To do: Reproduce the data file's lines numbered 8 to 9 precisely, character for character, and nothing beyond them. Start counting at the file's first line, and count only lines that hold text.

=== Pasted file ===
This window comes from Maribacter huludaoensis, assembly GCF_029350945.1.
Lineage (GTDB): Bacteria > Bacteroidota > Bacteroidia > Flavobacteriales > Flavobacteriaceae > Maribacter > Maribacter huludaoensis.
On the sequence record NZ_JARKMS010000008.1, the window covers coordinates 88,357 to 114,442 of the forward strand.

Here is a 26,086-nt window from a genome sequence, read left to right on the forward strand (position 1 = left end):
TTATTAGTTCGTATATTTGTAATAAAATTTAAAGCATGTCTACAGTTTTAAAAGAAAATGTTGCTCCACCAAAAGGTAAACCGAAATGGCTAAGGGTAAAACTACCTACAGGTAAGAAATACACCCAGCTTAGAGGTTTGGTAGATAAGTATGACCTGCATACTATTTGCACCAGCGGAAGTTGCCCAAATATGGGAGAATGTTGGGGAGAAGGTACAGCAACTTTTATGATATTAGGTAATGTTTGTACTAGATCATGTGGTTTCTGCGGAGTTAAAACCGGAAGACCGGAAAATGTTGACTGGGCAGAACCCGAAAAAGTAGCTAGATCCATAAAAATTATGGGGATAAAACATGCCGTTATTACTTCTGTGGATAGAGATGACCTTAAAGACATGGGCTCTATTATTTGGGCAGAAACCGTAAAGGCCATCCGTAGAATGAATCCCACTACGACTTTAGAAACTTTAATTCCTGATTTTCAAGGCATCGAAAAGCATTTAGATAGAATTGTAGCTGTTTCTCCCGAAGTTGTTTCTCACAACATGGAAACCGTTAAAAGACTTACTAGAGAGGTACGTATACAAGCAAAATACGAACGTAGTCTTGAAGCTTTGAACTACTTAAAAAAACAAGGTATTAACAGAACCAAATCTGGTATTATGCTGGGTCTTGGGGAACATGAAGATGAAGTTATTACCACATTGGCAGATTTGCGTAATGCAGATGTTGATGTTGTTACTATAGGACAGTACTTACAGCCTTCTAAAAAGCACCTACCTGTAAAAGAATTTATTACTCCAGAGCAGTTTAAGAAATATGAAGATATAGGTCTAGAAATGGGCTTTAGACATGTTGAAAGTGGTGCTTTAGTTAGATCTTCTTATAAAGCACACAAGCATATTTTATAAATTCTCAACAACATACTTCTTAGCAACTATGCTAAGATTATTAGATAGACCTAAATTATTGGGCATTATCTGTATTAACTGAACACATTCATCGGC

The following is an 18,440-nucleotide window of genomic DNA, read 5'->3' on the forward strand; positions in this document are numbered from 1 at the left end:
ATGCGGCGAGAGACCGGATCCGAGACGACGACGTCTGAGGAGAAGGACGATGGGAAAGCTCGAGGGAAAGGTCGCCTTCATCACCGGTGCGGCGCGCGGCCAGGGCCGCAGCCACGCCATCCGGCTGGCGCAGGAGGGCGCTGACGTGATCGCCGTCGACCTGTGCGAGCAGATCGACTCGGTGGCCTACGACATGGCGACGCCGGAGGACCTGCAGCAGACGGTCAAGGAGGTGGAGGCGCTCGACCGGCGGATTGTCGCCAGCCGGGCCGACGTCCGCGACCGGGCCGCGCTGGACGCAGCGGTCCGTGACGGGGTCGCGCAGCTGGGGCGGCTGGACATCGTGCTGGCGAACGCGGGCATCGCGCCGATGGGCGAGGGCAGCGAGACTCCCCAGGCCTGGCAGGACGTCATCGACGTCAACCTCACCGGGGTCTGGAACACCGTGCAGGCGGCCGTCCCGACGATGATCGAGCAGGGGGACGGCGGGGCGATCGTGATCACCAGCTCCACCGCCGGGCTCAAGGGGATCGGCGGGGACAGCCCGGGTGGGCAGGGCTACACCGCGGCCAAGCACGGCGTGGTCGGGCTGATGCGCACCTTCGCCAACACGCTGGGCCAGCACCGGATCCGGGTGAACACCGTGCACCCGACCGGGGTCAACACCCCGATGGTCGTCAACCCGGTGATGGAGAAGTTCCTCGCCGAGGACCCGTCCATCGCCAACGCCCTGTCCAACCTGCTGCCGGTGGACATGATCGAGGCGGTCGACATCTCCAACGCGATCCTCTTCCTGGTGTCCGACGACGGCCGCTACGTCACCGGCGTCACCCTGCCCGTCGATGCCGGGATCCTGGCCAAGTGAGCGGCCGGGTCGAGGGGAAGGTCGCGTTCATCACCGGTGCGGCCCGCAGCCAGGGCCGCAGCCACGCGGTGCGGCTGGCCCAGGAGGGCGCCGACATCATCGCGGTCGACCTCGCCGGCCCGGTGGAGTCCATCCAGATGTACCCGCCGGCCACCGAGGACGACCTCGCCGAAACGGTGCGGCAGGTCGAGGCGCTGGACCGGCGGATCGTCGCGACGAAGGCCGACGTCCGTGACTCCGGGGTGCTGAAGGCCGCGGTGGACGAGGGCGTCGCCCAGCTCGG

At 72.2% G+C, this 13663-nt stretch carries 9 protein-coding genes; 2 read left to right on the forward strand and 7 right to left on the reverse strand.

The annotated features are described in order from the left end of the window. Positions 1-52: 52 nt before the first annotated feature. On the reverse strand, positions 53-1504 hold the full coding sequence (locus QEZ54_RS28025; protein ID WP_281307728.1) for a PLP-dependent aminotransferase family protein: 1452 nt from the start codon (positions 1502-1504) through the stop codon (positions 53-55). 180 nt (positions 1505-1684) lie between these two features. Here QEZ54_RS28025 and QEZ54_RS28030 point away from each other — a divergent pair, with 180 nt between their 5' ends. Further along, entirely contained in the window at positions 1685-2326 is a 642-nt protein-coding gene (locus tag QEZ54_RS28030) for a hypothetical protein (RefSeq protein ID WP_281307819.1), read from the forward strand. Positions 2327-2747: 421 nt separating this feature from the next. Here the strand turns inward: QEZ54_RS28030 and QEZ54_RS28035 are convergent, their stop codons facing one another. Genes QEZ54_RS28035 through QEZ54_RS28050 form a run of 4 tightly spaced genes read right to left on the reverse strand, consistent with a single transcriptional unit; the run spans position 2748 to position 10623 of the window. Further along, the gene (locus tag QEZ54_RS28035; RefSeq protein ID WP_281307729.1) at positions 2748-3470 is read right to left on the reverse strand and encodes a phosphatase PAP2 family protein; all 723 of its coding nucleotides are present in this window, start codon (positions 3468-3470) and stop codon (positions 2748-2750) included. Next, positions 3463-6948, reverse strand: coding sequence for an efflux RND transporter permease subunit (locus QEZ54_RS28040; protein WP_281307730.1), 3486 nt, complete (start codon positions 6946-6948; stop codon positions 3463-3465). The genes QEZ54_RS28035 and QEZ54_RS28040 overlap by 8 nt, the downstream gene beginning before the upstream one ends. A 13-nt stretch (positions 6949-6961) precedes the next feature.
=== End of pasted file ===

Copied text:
At 72.2% G+C, this 13663-nt stretch carries 9 protein-coding genes; 2 read left to right on the forward strand and 7 right to left on the reverse strand.

The annotated features are described in order from the left end of the window. Positions 1-52: 52 nt before the first annotated feature. On the reverse strand, positions 53-1504 hold the full coding sequence (locus QEZ54_RS28025; protein ID WP_281307728.1) for a PLP-dependent aminotransferase family protein: 1452 nt from the start codon (positions 1502-1504) through the stop codon (positions 53-55). 180 nt (positions 1505-1684) lie between these two features. Here QEZ54_RS28025 and QEZ54_RS28030 point away from each other — a divergent pair, with 180 nt between their 5' ends. Further along, entirely contained in the window at positions 1685-2326 is a 642-nt protein-coding gene (locus tag QEZ54_RS28030) for a hypothetical protein (RefSeq protein ID WP_281307819.1), read from the forward strand. Positions 2327-2747: 421 nt separating this feature from the next. Here the strand turns inward: QEZ54_RS28030 and QEZ54_RS28035 are convergent, their stop codons facing one another. Genes QEZ54_RS28035 through QEZ54_RS28050 form a run of 4 tightly spaced genes read right to left on the reverse strand, consistent with a single transcriptional unit; the run spans position 2748 to position 10623 of the window. Further along, the gene (locus tag QEZ54_RS28035; RefSeq protein ID WP_281307729.1) at positions 2748-3470 is read right to left on the reverse strand and encodes a phosphatase PAP2 family protein; all 723 of its coding nucleotides are present in this window, start codon (positions 3468-3470) and stop codon (positions 2748-2750) included. Next, positions 3463-6948, reverse strand: coding sequence for an efflux RND transporter permease subunit (locus QEZ54_RS28040; protein WP_281307730.1), 3486 nt, complete (start codon positions 6946-6948; stop codon positions 3463-3465). The genes QEZ54_RS28035 and QEZ54_RS28040 overlap by 8 nt, the downstream gene beginning before the upstream one ends. A 13-nt stretch (positions 6949-6961) precedes the next feature.